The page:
I always travel with foam noise-muffling ear plugs. I don’t always use them but they’ve saved my sanity when I’ve had rooms overlooking a noisy street. They aren’t always easy to find in Portugal so bring some with you if you’re a light sleeper.
Foam earplugs vary in quality and effectiveness so do check reviews before you buy.
You might find an eye mask helps to block out unwanted light, although blinds are usually quite effective.
If you’re used to having tea and coffee making facilities in your hotel room, you should double-check whether your accommodation in Portugal supplies them. It’s not standard practice so you might need to bring a travel kettle like a nifty collapsible one, a travel mug and some tea bags. You can buy tea bags in Portugal but Brits will be unimpressed by them.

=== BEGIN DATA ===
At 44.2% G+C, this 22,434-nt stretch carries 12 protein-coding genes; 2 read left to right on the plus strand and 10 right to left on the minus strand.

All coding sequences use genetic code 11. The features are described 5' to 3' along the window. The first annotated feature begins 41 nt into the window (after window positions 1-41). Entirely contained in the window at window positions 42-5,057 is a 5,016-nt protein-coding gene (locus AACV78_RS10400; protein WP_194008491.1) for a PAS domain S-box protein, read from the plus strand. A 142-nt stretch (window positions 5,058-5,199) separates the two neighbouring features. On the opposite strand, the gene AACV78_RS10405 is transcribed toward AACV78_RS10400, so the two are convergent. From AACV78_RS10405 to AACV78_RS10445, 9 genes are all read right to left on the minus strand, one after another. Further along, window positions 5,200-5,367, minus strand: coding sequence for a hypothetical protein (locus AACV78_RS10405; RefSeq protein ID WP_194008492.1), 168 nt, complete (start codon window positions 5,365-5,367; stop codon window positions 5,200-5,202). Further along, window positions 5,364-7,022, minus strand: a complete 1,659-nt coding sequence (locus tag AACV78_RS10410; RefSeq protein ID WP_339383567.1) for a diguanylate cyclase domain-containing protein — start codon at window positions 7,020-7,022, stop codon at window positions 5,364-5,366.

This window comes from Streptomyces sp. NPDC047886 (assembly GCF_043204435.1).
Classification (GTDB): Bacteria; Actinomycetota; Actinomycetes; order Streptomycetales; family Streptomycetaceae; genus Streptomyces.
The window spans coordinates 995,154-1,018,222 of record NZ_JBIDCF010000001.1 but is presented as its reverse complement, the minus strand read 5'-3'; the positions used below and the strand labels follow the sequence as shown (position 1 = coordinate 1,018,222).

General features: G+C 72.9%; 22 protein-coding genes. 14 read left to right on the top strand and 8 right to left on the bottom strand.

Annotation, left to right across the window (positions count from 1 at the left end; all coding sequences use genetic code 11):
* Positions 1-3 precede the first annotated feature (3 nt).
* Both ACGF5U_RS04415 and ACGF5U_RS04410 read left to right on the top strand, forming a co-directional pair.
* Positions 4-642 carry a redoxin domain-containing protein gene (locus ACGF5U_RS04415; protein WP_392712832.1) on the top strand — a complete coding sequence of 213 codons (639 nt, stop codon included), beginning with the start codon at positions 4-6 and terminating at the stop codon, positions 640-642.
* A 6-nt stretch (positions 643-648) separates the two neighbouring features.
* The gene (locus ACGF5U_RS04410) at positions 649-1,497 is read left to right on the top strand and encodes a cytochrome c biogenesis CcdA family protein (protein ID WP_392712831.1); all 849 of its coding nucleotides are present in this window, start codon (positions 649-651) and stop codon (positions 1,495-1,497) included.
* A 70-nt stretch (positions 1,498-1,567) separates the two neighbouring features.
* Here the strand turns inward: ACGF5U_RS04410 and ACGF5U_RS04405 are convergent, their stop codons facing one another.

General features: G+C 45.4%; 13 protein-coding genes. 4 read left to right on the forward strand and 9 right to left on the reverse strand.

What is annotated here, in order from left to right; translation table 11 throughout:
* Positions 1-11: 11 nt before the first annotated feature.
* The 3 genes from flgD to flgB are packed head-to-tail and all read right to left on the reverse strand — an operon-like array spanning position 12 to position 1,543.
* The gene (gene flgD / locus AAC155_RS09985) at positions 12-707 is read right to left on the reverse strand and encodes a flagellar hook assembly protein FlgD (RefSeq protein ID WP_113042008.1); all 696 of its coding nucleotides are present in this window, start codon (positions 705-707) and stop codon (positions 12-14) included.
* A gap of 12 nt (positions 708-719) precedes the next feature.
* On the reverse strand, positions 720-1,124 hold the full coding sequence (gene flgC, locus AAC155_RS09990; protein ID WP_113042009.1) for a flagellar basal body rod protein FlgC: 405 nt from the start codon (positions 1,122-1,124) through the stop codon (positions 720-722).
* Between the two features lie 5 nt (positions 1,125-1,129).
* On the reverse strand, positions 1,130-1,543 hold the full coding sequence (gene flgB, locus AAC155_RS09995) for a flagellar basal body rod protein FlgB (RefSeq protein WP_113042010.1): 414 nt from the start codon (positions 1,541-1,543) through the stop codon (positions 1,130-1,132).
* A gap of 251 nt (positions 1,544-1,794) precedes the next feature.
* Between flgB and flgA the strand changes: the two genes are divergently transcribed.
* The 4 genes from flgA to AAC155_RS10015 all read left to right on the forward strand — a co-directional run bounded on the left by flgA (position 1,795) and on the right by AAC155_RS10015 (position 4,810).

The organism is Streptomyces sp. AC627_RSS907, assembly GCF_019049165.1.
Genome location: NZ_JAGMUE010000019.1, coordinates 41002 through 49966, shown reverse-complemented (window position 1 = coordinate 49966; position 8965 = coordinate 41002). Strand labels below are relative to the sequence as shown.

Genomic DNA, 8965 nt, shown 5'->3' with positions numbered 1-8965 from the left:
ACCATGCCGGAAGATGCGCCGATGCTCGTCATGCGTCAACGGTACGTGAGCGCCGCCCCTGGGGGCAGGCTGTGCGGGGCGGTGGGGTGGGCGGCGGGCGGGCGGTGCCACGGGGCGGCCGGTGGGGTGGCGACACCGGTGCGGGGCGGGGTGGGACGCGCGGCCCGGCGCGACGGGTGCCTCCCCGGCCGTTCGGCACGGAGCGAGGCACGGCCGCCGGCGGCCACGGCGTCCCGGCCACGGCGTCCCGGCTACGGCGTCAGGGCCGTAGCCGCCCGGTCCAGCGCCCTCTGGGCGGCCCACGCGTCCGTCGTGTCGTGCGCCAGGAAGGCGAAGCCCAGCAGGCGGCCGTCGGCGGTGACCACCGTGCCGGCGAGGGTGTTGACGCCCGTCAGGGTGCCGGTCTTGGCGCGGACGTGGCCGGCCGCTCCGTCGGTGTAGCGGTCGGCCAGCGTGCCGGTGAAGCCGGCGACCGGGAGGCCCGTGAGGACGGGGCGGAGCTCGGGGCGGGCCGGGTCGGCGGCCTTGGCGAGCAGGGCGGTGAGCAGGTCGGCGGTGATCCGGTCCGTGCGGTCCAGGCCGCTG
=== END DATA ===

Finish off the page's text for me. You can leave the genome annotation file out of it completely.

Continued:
Swimming cap and flip-flops
If you plan to use a hotel’s indoor pool or their spa facilities, they will probably insist you use a swimming cap and flip-flops (chinelos). You can usually buy them on site at an inflated price but you might want to pop a pair in your case if there’s room.
If you plan to visit any of Portugal’s river beaches, having a pair of swimming shoes or walking sandals that you’re willing to get wet may come in handy for getting in and out of the water. The river pebbles can be slippery and uneven. They are also useful for ocean beaches with lots of rock formations or pebbles.
Seasonal packing for Portugal
What you’ll need to bring obviously depends on where you’re going and when but don’t assume that just because Portugal is sunny for much of the year that it’s always hot and dry here. It’s not. The weather in Portugal is increasingly unpredictable and changeable. In spring and autumn, it can feel as though you’re getting all seasons in one day. Winters can get quite cold and wet and it’s often chilly enough for a light sweater on summer evenings.